What Is Mirena?
Mirena is a hormonal IUD, a type of long-acting removable birth control, or LARC. It is made of flexible plastic and levonorgestrel, a hormonal medication that is used in a variety of birth controls, including Plan B. Hormonal IUDs are one of the most popular kinds of birth control because of their success rate and claimed benefits, which include no daily pill and lighter periods.
However, some women have reported severe side effects from using Mirena, including uterine perforation and hypertension. Bayer is facing lawsuits for allegedly causing these conditions in patients using Mirena.
If you are one of the women who has experienced these or other complications, contact us to find out if you have a case. Mirena may have left a lasting and harmful impact on your life. There’s no reason to delay getting the justice you deserve. The consultation is free and you pay nothing unless your case is successful.
Who Makes Mirena?
Mirena is produced by Bayer, which manufactures two other types of hormonal IUD: Kyleena and Skyla. Bayer also manufactures Essure, the metal coil device used for female sterilization. Bayer sought and was awarded FDA approval for the Mirena device in 2000.
Side Effects of Mirena IUDs
The side effects that are most commonly associated with Mirena include:
- Pelvic pain
- Tenderness in the breasts
- Irregular bleeding (which usually improves after six months of using Mirena)
- Mood changes
Complications and Risks of Using Mirena
Risks of Uterine Perforation
There is a risk that Mirena will perforate the uterus, although it is supposed to be rare. Perforation of the uterus is more likely to occur if the IUD is inserted in the postpartum period after giving birth. Bayer’s warning label for the Mirena device cautions that perforation could occur during the insertion of the IUD. However, many women claim that the device caused perforation afterward and that they were not adequately informed of this risk.
Complications of Perforation
Uterine perforation occurs during about one of every thousand IUD insertions and is supposed to almost always occur during the insertion process. Many women with Mirena, however, have claimed that they experienced uterine perforation afterward and that Bayer had failed to warn them of this possibility.
Symptoms of Perforation
Severe abdominal pain during or after the procedure could be a sign of uterine perforation. Because there may be pain or cramping during the procedure, it is recommended to immediately inform the doctor if the pain is severe or if it continues more than thirty minutes after the procedure. If severe abdominal pain occurs at any time, women experiencing it should report it immediately.
Uterine perforation, if left untreated, can carry the risk of causing damage to the bowels, bladder, or nearby blood vessels, as well as possibly causing sepsis or hemorrhaging. This condition can require surgery to treat.
Mirena and Hypertension
Another risk of Mirena that isn’t listed in the possible side effects is hypertension. Some women who have used Mirena have developed intracranial hypertension, which develops when spinal fluid builds up too high in the skull, creating pressure. Symptoms of intracranial hypertension are severe headaches, a whooshing noise in the ears, and papilledema, or visual changes, which could result in vision loss or blindness. Other possible symptoms include:
- Sharp pain in the arms, legs, and back
- Severe neck stiffness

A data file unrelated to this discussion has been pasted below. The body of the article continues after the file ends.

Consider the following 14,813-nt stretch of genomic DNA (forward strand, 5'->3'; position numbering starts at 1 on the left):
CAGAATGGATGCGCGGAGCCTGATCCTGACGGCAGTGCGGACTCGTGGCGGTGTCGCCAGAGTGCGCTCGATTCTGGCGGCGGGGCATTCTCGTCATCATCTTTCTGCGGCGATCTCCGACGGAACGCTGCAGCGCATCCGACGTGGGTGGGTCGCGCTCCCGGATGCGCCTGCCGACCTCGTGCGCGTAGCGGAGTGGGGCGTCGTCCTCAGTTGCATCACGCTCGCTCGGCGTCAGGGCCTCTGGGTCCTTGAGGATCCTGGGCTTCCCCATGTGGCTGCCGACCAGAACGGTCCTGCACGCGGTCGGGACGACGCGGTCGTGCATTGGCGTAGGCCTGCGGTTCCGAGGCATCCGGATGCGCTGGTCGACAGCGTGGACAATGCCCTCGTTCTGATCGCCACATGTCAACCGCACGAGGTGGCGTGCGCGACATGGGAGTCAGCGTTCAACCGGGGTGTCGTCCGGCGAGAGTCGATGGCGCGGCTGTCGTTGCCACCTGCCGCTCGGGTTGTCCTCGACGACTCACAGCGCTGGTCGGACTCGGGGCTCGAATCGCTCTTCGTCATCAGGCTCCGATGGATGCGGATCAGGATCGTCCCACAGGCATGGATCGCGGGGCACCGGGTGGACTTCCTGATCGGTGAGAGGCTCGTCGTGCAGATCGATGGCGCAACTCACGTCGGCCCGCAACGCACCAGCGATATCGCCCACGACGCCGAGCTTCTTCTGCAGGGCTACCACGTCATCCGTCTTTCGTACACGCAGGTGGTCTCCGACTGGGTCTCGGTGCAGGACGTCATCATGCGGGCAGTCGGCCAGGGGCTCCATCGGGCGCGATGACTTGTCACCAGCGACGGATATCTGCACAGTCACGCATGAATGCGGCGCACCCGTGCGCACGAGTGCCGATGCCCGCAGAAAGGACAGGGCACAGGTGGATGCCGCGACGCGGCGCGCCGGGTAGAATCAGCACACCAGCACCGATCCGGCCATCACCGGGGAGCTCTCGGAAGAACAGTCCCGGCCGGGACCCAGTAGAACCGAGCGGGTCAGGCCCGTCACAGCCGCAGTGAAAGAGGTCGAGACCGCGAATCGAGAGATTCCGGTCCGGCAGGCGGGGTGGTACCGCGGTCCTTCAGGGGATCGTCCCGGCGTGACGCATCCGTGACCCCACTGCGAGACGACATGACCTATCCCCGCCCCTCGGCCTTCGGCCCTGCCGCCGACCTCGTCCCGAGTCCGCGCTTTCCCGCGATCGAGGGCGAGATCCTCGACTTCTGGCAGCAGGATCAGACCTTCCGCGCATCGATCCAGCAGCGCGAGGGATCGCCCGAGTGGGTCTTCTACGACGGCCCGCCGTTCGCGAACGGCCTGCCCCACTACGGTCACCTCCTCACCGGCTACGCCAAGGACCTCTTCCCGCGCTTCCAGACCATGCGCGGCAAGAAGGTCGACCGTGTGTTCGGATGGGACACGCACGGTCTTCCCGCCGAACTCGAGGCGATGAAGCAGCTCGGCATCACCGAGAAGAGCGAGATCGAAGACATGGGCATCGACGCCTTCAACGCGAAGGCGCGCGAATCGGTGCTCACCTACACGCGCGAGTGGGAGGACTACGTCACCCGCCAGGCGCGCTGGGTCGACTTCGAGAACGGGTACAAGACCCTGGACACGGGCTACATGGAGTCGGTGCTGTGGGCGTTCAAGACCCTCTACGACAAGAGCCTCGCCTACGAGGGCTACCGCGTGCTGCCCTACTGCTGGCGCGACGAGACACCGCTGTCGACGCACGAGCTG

- Vomiting and nausea
- Memory difficulties
- Numbness in the face, hands, and feet
- Exercise intolerance
A research study has found a link between Mirena’s dosage of levonorgestrel and intracranial hypertension. Many women have developed intracranial hypertension as a complication of using Mirena and have initiated lawsuits against Bayer.
Risks of Pregnancy
With Mirena, the risks of pregnancy are less than one percent. However, if a pregnancy does occur while using Mirena, because of the birth control effects of the IUD, it is more likely to be an ectopic pregnancy.
Risks of STIs
Mirena does not protect against sexually transmitted infections (STIs). Women using Mirena or another IUD would need to take regular precautions to protect themselves against contracting an STI. Mirena could, if an STI is contracted before its insertion, make the symptoms of the STI worse when it’s inserted.
Mirena-Related Litigation Against Bayer
Lawsuits against Bayer began to accumulate in 2011, before they were consolidated into one case in New York in 2013. The plaintiffs allege that they experienced uterine perforation due to using Mirena. Warning labels on Mirena do include the risk of perforation, but only during insertion. The women suing Bayer over Mirena claim that the uterine perforation occurred after the insertion, rather than during and that Bayer failed to warn them of the risks of later perforation.
Bayer claimed that perforation can only occur during insertion, however, and that perforation could go undetected for some time. A judge in New York ruled in 2016 in favor of Bayer, saying that the plaintiffs had failed to prove that Bayer was negligent.
As of 2018, other women were suing Bayer over severe side effects that they experienced while using Mirena. The results of these cases have not yet been decided.
Should You Consider a Lawsuit Against The Makers of Mirena?
If you have a Mirena device and have experienced complications, such as uterine perforation or intracranial hypertension, and believe that you were not sufficiently warned about the risks of those complications, you may have a case against Bayer. Contact Farah & Farah now to schedule a free consultation with one of our highly qualified attorneys. You pay nothing unless your case is successful.